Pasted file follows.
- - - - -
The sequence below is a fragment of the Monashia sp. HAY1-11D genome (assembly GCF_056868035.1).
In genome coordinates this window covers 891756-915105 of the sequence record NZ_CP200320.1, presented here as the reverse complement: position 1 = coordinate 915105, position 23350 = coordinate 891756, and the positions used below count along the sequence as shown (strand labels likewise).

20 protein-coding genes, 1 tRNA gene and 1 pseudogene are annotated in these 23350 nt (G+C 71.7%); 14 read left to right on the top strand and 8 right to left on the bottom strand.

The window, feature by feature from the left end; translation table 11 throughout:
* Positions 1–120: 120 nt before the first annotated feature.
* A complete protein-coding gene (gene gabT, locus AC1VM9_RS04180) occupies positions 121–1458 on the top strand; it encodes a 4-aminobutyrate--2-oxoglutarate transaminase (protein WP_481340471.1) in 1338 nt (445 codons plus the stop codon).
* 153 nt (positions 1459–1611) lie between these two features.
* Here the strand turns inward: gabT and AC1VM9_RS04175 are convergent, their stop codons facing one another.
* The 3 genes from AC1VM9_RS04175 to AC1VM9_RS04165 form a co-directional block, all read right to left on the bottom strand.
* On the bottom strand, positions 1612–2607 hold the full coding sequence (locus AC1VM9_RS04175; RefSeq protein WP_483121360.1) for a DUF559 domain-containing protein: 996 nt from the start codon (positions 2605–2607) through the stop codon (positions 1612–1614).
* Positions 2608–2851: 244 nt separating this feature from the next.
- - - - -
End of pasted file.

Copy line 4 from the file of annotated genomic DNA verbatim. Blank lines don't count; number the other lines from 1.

The window, feature by feature from the left end; translation table 11 throughout: